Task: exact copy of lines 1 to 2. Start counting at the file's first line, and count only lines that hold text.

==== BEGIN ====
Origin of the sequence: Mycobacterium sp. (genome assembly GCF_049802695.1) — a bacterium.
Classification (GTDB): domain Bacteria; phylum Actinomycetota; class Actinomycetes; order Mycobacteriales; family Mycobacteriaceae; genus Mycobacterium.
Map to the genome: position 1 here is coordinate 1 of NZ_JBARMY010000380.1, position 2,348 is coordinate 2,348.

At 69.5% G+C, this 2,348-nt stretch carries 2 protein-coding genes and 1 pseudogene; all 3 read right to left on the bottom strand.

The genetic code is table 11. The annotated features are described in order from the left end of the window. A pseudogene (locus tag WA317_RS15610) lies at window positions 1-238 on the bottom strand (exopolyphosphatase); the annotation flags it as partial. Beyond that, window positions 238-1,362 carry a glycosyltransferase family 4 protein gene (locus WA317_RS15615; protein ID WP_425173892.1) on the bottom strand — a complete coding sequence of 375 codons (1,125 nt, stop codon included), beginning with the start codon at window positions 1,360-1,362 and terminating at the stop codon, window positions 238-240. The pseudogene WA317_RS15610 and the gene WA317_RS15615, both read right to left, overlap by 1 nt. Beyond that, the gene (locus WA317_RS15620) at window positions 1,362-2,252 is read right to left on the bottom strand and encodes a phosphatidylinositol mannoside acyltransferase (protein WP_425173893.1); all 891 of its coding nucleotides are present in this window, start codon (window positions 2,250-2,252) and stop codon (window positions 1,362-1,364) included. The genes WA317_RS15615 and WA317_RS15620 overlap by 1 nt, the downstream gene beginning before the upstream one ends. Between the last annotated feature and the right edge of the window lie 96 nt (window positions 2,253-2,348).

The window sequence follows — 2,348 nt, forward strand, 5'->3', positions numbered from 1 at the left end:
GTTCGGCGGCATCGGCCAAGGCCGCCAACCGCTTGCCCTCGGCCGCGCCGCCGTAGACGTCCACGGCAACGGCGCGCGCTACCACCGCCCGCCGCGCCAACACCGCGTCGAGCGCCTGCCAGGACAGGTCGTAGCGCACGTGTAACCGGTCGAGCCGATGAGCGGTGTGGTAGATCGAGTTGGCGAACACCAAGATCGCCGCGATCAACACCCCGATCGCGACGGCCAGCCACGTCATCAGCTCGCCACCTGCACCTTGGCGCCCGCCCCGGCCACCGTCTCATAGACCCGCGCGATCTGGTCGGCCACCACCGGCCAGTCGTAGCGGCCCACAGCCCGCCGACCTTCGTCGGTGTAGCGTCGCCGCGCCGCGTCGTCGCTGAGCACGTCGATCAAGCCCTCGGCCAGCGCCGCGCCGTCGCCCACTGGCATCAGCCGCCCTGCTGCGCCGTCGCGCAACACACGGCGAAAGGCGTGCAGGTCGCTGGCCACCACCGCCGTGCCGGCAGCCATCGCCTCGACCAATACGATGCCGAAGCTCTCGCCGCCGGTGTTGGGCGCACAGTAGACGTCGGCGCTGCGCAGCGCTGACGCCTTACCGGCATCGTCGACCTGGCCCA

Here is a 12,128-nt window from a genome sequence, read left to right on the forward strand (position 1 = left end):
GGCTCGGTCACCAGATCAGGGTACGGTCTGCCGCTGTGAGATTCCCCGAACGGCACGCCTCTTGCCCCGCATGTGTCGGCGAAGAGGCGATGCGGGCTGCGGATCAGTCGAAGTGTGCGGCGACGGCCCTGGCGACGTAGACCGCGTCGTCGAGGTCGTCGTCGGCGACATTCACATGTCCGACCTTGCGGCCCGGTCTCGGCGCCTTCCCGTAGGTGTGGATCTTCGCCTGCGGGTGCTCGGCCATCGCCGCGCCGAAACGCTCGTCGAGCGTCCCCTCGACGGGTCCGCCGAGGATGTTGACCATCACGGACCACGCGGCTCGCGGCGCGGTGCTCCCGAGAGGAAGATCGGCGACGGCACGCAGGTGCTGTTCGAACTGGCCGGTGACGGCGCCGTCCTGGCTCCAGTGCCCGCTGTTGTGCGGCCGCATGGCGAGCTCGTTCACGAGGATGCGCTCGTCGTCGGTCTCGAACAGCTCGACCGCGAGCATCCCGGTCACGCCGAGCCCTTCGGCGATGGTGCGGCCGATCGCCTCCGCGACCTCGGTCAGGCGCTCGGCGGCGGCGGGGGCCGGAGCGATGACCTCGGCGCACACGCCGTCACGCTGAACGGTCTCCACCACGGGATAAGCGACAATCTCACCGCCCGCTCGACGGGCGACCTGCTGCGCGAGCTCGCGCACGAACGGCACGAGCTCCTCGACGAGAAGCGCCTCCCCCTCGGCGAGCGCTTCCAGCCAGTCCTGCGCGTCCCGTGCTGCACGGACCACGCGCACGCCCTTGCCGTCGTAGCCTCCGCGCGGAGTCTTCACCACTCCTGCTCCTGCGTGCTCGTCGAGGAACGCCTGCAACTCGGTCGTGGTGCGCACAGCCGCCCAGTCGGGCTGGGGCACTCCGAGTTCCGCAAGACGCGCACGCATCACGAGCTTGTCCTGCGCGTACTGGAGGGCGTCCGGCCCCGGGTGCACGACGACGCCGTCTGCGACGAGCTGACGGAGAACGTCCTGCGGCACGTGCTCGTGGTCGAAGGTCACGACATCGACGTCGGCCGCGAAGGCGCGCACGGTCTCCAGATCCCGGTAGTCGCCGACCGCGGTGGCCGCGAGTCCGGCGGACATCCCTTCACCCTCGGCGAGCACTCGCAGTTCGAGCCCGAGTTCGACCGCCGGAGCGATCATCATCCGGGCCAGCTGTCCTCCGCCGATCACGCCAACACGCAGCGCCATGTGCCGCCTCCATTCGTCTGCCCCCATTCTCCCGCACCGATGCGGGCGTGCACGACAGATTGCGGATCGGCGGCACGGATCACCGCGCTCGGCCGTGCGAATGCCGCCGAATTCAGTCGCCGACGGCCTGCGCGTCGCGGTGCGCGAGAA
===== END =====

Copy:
Origin of the sequence: Mycobacterium sp. (genome assembly GCF_049802695.1) — a bacterium.
Classification (GTDB): domain Bacteria; phylum Actinomycetota; class Actinomycetes; order Mycobacteriales; family Mycobacteriaceae; genus Mycobacterium.